Addison’s Disease

A disorder where the adrenal glands do not produce enough cortisol.

Addison’s disease is also known as primary adrenal insufficiency. An autoimmune disease that causes the adrenal glands to not produce enough of a hormone called cortisol.

Normally, cortisol plays a role in managing our stress response, maintaining blood pressure, managing the immune system, and in energy metabolism. In Addison’s Disease the adrenal glands are damaged and do not produce enough cortisol leading to the symptoms of Addison’s disease and potentially adrenal crisis.

Symptoms of Addison’s Disease

  • Pain in the muscles and joints
  • Symptoms of hypoglycemia
  • Low blood pressure leading to dizziness upon standing
  • Patches of darker skin
  • Craving for salt
  • Irregular menstrual cycles in women

Adrenal Crisis

Stress on the body may cause the symptoms of Addison’s disease to become much worse leading to an emergency condition called adrenal crisis. Symptoms of adrenal crisis include sudden severe pain in the back, abdomen, and legs, severe nausea and vomiting, diarrhea, low blood pressure, and fainting. Adrenal crisis can lead to death if not treated. Adrenal crisis requires an injection of glucocorticoids immediately and then treatment in a hospital. Patients with Addison’s disease should wear a medic alert bracelet.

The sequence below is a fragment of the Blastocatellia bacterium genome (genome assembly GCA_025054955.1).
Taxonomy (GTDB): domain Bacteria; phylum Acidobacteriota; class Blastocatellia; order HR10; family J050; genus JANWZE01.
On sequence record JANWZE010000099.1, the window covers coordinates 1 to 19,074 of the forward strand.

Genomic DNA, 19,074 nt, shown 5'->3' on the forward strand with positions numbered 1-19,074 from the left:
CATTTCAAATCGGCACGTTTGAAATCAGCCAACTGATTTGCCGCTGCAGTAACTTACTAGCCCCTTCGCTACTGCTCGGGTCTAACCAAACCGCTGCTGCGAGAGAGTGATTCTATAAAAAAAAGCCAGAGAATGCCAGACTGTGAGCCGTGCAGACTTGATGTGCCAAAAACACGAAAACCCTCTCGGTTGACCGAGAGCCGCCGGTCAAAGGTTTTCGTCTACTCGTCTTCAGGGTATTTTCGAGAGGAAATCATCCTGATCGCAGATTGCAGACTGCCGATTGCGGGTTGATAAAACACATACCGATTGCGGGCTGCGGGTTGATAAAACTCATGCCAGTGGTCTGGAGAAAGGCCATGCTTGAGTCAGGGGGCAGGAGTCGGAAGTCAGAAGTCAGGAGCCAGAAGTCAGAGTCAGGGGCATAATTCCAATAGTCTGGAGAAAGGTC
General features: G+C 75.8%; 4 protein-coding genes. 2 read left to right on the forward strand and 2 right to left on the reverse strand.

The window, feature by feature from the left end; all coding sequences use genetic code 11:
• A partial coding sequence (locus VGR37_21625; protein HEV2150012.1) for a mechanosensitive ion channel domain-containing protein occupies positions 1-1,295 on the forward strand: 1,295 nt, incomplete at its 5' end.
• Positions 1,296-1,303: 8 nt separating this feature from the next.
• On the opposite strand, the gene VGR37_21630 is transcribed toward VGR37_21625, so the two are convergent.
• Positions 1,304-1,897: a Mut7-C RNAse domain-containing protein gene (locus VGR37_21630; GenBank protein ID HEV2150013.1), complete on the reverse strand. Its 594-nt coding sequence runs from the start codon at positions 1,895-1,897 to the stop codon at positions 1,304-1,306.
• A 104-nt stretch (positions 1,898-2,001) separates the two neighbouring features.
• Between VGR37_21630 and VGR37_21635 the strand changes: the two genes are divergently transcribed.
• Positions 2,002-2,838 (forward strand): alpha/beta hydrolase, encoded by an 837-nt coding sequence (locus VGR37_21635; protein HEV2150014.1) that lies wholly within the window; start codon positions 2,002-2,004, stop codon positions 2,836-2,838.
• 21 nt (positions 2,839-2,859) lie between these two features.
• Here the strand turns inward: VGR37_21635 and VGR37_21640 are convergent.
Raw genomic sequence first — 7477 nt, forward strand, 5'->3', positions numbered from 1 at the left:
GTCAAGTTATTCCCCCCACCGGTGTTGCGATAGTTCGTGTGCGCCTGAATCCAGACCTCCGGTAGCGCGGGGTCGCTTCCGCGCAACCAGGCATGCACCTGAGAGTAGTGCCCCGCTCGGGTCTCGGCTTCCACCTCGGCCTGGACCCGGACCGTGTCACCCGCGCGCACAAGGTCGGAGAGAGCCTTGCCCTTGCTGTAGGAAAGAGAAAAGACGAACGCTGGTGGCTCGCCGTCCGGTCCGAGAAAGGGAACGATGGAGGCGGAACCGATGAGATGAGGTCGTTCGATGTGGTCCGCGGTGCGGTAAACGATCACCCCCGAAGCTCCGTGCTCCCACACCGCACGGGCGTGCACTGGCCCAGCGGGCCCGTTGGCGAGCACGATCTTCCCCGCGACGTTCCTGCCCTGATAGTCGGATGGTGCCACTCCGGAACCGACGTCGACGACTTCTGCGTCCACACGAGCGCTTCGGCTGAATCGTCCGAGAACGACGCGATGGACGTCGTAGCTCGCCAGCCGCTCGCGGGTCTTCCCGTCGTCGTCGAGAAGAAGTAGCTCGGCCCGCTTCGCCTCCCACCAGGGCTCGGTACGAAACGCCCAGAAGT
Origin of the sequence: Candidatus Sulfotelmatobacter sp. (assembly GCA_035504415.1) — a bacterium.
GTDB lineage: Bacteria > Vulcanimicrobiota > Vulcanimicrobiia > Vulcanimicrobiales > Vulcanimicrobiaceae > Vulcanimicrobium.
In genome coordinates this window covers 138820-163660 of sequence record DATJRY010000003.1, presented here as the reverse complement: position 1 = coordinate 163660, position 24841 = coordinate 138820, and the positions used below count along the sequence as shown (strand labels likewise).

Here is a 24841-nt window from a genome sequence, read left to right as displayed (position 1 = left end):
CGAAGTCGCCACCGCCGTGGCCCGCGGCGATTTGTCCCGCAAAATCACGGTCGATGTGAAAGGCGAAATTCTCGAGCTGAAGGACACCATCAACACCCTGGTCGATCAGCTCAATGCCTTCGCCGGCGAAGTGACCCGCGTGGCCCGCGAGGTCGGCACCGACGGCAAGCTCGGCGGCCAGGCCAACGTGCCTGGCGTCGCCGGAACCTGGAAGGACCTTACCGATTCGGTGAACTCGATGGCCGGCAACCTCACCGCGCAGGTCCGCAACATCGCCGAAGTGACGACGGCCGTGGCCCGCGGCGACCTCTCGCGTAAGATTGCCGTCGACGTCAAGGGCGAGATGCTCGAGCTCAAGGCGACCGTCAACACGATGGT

Resources

Addison’s disease affects approximately 4 in 100,000 people.